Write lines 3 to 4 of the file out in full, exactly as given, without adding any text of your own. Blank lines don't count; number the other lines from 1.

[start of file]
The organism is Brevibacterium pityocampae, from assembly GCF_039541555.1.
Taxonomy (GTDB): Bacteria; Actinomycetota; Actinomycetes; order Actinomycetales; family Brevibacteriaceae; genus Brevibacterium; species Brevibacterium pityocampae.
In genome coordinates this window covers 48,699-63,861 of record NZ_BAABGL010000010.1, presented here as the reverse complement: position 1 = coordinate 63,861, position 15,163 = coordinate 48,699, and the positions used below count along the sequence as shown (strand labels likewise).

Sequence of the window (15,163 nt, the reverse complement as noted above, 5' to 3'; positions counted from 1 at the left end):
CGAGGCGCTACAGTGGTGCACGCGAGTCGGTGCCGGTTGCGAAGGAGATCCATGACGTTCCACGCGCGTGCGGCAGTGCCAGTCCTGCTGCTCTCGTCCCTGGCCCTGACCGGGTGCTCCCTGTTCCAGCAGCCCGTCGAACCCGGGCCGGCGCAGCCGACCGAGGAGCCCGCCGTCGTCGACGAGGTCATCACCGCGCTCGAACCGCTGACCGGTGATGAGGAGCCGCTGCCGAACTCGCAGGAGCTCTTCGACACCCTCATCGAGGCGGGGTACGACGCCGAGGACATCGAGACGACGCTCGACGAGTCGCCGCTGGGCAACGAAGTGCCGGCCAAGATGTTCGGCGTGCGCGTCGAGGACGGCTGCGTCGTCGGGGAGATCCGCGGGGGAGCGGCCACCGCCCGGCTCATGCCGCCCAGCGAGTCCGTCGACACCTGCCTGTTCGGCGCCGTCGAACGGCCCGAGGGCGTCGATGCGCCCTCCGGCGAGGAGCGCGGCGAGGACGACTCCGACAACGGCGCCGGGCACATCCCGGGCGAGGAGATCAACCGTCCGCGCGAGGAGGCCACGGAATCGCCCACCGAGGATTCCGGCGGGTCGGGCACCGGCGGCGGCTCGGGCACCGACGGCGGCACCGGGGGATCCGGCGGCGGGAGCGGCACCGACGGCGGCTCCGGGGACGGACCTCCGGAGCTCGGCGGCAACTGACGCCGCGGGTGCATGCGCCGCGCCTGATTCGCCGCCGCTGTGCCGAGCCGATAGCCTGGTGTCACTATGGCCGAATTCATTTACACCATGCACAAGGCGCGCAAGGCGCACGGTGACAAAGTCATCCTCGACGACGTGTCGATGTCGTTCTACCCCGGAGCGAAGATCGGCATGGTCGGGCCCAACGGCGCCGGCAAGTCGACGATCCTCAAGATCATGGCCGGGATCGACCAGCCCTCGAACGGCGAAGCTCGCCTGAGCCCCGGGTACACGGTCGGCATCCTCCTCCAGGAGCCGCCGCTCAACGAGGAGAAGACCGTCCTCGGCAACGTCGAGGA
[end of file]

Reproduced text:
In genome coordinates this window covers 48,699-63,861 of record NZ_BAABGL010000010.1, presented here as the reverse complement: position 1 = coordinate 63,861, position 15,163 = coordinate 48,699, and the positions used below count along the sequence as shown (strand labels likewise).

Sequence of the window (15,163 nt, the reverse complement as noted above, 5' to 3'; positions counted from 1 at the left end):